11

Normally I'd try to give you a straight answer but the comments so far show there might not be one. So, hopefully this answer with a generic solution and some other possibilities will be acceptable.

One generic solution: compile high level language program into library callable from C. Wrap that for Ruby. One has to be extremely careful about integration at this point. This trick was a nice kludge to integrate many languages in the past, usually for legacy reasons. Thing is, I'm not a Go developer and I don't know that you can compile Go into something callable from C. Moving on.

Create two standalone programs: Ruby and Go program. In the programs, use a very efficient way of passing data back and forth. The extension will simply establish a connection to the Go program, send the data, wait for the result, and pass the result back into Ruby. The communication channel might be OS IPC, sockets, etc. Whatever each supports. The data format can be extremely simple if there's no security issues and you're using predefined message formats. That further boosts speed. Some of my older programs used XDR for binary format. These days, people seem to use things like JSON, Protocol Buffers and ZeroMQ style wire protocols.

Variation of second suggestion: use ZeroMQ! Or something similar. ZeroMQ is fast, robust and has bindings for both languages. It manages the whole above paragraph for you. Drawbacks are that it's less flexible wrt performance tuning and has extra stuff you don't need.

The tricky part of using two processes and passing data between them is a speed penalty. The overhead might not justify leaving Ruby. However, Go has great native performance and concurrency features that might justify coding part of an application in it versus a scripting language like Ruby. (Probably one of your justifications for your question.) So, try each of these strategies. If you get a working program that's also faster, use it. Otherwise, stick with Ruby.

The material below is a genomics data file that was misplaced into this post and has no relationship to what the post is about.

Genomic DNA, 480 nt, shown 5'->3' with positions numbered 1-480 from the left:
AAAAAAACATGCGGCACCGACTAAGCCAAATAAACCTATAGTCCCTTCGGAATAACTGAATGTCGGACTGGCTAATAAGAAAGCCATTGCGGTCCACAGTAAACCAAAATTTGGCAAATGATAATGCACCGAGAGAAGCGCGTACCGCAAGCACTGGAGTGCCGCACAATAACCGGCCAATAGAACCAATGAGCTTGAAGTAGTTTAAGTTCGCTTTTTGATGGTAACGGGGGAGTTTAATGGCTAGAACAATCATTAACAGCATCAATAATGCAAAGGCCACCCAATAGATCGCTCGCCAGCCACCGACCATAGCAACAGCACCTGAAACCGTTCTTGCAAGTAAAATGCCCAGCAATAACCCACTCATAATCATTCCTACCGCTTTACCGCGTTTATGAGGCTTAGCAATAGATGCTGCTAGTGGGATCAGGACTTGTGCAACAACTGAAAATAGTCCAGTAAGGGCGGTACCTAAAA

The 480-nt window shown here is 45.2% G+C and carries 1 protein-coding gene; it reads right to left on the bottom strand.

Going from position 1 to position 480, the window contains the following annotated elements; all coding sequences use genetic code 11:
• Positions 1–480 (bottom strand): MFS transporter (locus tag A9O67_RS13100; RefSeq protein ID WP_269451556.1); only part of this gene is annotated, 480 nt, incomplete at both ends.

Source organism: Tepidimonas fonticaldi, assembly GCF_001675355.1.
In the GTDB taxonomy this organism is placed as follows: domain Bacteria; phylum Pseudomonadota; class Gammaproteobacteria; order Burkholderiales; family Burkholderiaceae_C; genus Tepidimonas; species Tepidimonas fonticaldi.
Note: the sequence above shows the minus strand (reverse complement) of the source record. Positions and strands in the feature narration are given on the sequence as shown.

Maybe less appealing option: use something other than Go that has similar advantages, allows call from C, and can be integrated. Althought it's not very popular, Ada is a possibility. It's long been strong in native code, (restricted) concurrency, reliability, low-level support, cross-language development and IDE (GNAT). Also, Julia is a new language for high performance technical and parallel programming that can be compiled into a library callable from C. It has a JIT too. Maybe changing problem statement from Ruby+Go to Ruby+(more suitable language) will solve the problem?

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    You can indeed compile Go into something callable from C. See this article: golang.org/cmd/cgo – TSL Apr 18 '13 at 9:55
  • Sweet! So the asker has plenty of options to work with now. :) – Nick P Apr 18 '13 at 18:57
4

As of Go 1.5, there's a new build mode that tells the Go compiler to output a shared library and a C header file:

-buildmode c-shared

(This is explained in more detail in this helpful tutorial: http://blog.ralch.com/tutorial/golang-sharing-libraries/)

With the new build mode, you no longer have to write a C glue layer yourself (as previously suggested in earlier responses). Once you have the shared-library and the header file, you can proceed to use FFI to call the Go-created shared library (example here: https://www.amberbit.com/blog/2014/6/12/calling-c-cpp-from-ruby/)